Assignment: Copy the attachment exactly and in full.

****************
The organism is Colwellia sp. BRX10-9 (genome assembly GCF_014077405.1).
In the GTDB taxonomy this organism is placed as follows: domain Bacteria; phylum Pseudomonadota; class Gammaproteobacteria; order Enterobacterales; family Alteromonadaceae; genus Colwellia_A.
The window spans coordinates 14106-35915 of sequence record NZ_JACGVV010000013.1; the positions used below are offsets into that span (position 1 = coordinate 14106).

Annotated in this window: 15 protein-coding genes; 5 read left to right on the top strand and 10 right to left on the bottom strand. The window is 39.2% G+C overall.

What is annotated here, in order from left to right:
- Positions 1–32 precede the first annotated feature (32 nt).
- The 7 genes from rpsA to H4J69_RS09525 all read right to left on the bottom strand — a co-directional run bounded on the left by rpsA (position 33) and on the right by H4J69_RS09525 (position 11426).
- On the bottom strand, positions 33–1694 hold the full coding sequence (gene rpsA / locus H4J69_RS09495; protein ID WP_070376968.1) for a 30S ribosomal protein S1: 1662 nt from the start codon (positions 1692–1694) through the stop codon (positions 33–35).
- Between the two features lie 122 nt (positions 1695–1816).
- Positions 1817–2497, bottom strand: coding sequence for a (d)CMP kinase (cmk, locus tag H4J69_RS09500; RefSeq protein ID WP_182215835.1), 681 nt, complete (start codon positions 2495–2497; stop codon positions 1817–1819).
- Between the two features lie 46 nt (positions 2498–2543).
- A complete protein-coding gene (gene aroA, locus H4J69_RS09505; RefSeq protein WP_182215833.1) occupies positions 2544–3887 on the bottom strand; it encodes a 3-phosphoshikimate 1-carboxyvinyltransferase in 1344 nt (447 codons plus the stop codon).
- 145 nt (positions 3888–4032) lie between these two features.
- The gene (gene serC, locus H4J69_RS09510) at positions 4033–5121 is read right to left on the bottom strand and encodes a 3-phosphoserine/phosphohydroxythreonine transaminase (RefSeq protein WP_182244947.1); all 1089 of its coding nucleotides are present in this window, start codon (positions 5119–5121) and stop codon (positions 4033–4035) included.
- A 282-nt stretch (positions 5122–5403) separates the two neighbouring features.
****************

The organism is Colwellia sp. BRX10-9 (genome assembly GCF_014077405.1).
In the GTDB taxonomy this organism is placed as follows: domain Bacteria; phylum Pseudomonadota; class Gammaproteobacteria; order Enterobacterales; family Alteromonadaceae; genus Colwellia_A.
The window spans coordinates 14106-35915 of sequence record NZ_JACGVV010000013.1; the positions used below are offsets into that span (position 1 = coordinate 14106).

Annotated in this window: 15 protein-coding genes; 5 read left to right on the top strand and 10 right to left on the bottom strand. The window is 39.2% G+C overall.

What is annotated here, in order from left to right:
- Positions 1–32 precede the first annotated feature (32 nt).
- The 7 genes from rpsA to H4J69_RS09525 all read right to left on the bottom strand — a co-directional run bounded on the left by rpsA (position 33) and on the right by H4J69_RS09525 (position 11426).
- On the bottom strand, positions 33–1694 hold the full coding sequence (gene rpsA / locus H4J69_RS09495; protein ID WP_070376968.1) for a 30S ribosomal protein S1: 1662 nt from the start codon (positions 1692–1694) through the stop codon (positions 33–35).
- Between the two features lie 122 nt (positions 1695–1816).
- Positions 1817–2497, bottom strand: coding sequence for a (d)CMP kinase (cmk, locus tag H4J69_RS09500; RefSeq protein ID WP_182215835.1), 681 nt, complete (start codon positions 2495–2497; stop codon positions 1817–1819).
- Between the two features lie 46 nt (positions 2498–2543).
- A complete protein-coding gene (gene aroA, locus H4J69_RS09505; RefSeq protein WP_182215833.1) occupies positions 2544–3887 on the bottom strand; it encodes a 3-phosphoshikimate 1-carboxyvinyltransferase in 1344 nt (447 codons plus the stop codon).
- 145 nt (positions 3888–4032) lie between these two features.
- The gene (gene serC, locus H4J69_RS09510) at positions 4033–5121 is read right to left on the bottom strand and encodes a 3-phosphoserine/phosphohydroxythreonine transaminase (RefSeq protein WP_182244947.1); all 1089 of its coding nucleotides are present in this window, start codon (positions 5119–5121) and stop codon (positions 4033–4035) included.
- A 282-nt stretch (positions 5122–5403) separates the two neighbouring features.